Fresh Produce Supply Chain
The supply chain for fresh produce starts with the grower/farmer who sells their produce to primary processors that process the products before they are packed and sent to distributors. From the distributors, products are stored in warehouses before they are repacked and sent to retailers and service providers who sell the produce to consumers or utilize the produce to provide a service to consumers. An in-depth overview of the fresh produce supply chain, as well as a breakdown of the food dollar, is available below.
FRESH PRODUCE SUPPLY CHAIN
- Agricultural products are grown by farmers before being sold to handlers or primary processors.
- In 2017, there were 230,755 farms in the United States covering about 9.8 million acres of land. The market value of US fruit & vegetable production was US$57.2 billion.
- Farmers can drastically reduce the miles that their produce travels, as well as increase their share of the food dollar, by opting to process their produce in-house and participating in direct-to-consumer marketing channels such as farmers' markets.
- Handlers or primary processors aggregate the produce that they receive, store and process them before they are shipped to distributors.
- Fresh produce is processed in various ways such as by being peeled, cut, or diced. Processors must then ensure food safety, proper packing and storage of fresh produce that they receive before being brought to the next step of the supply chain.
- Part of food safety is the proper washing, grading, and sorting of fresh produce before they are stored and eventually sold to wholesalers.
- Wholesale produce companies or distributors store fresh produce in a network of warehouses and then sell and distribute these to retail stores and service providers such as supermarkets and restaurants through an extensive transportation infrastructure.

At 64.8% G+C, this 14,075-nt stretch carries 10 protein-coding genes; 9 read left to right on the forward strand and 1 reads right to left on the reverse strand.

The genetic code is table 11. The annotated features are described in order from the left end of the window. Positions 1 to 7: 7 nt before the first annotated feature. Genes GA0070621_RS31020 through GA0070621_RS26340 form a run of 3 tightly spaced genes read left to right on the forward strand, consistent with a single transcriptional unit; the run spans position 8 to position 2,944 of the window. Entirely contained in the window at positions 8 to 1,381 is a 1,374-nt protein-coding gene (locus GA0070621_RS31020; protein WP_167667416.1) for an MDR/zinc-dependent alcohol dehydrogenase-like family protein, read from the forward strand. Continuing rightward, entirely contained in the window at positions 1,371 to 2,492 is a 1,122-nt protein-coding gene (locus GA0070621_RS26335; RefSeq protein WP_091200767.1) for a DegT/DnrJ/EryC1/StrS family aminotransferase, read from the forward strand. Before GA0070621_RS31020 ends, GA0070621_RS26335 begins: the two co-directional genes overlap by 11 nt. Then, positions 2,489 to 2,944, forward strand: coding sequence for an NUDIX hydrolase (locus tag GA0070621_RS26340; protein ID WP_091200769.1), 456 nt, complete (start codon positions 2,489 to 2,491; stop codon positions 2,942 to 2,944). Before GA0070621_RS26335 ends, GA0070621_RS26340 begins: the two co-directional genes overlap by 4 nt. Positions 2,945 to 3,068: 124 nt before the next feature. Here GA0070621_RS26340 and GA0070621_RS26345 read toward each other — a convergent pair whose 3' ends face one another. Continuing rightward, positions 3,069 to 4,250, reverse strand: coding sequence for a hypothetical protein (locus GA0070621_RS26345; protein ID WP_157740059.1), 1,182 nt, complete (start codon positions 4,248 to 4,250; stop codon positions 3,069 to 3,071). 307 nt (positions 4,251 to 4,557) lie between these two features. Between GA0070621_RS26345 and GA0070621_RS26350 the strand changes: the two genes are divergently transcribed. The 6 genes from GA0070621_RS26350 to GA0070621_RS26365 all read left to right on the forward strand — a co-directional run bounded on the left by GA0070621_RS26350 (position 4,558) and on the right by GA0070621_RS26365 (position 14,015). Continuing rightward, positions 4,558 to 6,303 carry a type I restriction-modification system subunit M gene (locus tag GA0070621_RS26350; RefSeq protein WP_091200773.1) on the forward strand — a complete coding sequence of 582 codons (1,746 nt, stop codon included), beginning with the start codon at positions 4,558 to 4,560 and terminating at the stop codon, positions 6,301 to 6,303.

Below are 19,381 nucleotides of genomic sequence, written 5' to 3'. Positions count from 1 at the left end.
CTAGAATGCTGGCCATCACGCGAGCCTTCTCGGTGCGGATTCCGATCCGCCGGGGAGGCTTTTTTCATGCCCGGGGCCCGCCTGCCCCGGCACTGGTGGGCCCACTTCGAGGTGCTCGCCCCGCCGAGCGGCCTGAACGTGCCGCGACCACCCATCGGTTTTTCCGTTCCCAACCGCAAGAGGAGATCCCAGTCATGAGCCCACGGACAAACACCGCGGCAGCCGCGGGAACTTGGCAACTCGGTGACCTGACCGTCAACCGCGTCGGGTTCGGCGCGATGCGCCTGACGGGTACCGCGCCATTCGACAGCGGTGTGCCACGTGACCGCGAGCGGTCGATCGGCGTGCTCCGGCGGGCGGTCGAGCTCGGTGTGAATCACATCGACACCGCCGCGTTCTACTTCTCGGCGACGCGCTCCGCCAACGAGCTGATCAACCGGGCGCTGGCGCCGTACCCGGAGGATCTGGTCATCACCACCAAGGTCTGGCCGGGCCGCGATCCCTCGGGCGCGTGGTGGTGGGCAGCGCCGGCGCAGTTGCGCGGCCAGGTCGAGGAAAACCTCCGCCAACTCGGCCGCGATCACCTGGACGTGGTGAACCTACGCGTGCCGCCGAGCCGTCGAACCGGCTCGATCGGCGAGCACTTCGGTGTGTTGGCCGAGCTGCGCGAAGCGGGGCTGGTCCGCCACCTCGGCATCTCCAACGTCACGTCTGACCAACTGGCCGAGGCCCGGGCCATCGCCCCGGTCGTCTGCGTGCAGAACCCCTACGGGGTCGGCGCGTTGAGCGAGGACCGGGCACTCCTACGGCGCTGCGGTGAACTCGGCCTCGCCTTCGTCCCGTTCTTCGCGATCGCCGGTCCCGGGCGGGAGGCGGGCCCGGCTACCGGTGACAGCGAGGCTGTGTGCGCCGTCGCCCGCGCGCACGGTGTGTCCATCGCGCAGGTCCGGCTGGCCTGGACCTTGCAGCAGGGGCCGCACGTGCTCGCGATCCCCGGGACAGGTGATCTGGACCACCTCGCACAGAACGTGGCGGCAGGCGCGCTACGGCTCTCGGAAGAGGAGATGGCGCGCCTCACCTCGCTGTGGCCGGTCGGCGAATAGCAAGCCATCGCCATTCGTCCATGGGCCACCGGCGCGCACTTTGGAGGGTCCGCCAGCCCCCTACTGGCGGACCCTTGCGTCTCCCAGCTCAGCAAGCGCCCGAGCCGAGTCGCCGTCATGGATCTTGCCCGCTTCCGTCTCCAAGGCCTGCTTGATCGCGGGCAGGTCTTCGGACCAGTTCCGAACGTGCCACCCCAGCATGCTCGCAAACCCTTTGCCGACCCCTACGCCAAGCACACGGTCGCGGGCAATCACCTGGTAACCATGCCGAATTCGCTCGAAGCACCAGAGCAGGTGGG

- Fresh produce distributors ensure that they only receive fresh produce from approved suppliers/processors to further ensure food safety. They keep a list of approved suppliers, together with dates of delivery of produce and packaging supplies to maintain traceability of the produce that they store.
- Produce are marked with dates so that a "first in; first-out" (FIFO) stock rotation can be observed. This means that produce received earlier should be the first ones shipped to the next step of the supply chain.
- Produce are repacked into appropriate food containers before being transported to retailers or service providers.
- Fresh produce is ideally transported via trucks with refrigerated storage to maintain their freshness.
- Research has found that over US$7 billion worth of fresh produce in North America spoils in the back of trucks while in transit or warehouses before they are even received by consumers. Temperature control and monitoring is utilized to lessen produce spoilage, however, it has been suggested that an evaluation of actual shelf life with the use of technology will do better to mitigate the risk of spoilage of produce while being transported.